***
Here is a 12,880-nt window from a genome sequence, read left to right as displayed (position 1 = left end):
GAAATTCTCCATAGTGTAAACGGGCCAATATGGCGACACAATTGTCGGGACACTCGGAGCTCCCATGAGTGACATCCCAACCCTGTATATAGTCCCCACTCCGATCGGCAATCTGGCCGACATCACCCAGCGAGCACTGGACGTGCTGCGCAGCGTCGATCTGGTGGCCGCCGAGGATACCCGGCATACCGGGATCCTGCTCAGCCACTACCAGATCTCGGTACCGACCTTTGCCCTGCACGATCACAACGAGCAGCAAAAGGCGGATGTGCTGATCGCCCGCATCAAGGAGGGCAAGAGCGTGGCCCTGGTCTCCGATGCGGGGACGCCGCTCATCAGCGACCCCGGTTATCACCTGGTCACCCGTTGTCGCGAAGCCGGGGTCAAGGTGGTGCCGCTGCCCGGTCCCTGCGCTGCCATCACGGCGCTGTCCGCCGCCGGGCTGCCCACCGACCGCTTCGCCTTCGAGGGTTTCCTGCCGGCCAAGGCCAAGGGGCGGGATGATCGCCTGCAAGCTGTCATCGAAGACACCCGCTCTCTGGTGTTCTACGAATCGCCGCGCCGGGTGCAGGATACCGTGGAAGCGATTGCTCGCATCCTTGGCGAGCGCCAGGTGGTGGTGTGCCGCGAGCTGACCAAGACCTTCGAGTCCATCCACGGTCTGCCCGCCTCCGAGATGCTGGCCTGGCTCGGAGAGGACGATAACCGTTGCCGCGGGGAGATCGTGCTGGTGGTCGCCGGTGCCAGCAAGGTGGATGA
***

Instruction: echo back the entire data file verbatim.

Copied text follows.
Here is a 12,880-nt window from a genome sequence, read left to right as displayed (position 1 = left end):
GAAATTCTCCATAGTGTAAACGGGCCAATATGGCGACACAATTGTCGGGACACTCGGAGCTCCCATGAGTGACATCCCAACCCTGTATATAGTCCCCACTCCGATCGGCAATCTGGCCGACATCACCCAGCGAGCACTGGACGTGCTGCGCAGCGTCGATCTGGTGGCCGCCGAGGATACCCGGCATACCGGGATCCTGCTCAGCCACTACCAGATCTCGGTACCGACCTTTGCCCTGCACGATCACAACGAGCAGCAAAAGGCGGATGTGCTGATCGCCCGCATCAAGGAGGGCAAGAGCGTGGCCCTGGTCTCCGATGCGGGGACGCCGCTCATCAGCGACCCCGGTTATCACCTGGTCACCCGTTGTCGCGAAGCCGGGGTCAAGGTGGTGCCGCTGCCCGGTCCCTGCGCTGCCATCACGGCGCTGTCCGCCGCCGGGCTGCCCACCGACCGCTTCGCCTTCGAGGGTTTCCTGCCGGCCAAGGCCAAGGGGCGGGATGATCGCCTGCAAGCTGTCATCGAAGACACCCGCTCTCTGGTGTTCTACGAATCGCCGCGCCGGGTGCAGGATACCGTGGAAGCGATTGCTCGCATCCTTGGCGAGCGCCAGGTGGTGGTGTGCCGCGAGCTGACCAAGACCTTCGAGTCCATCCACGGTCTGCCCGCCTCCGAGATGCTGGCCTGGCTCGGAGAGGACGATAACCGTTGCCGCGGGGAGATCGTGCTGGTGGTCGCCGGTGCCAGCAAGGTGGATGA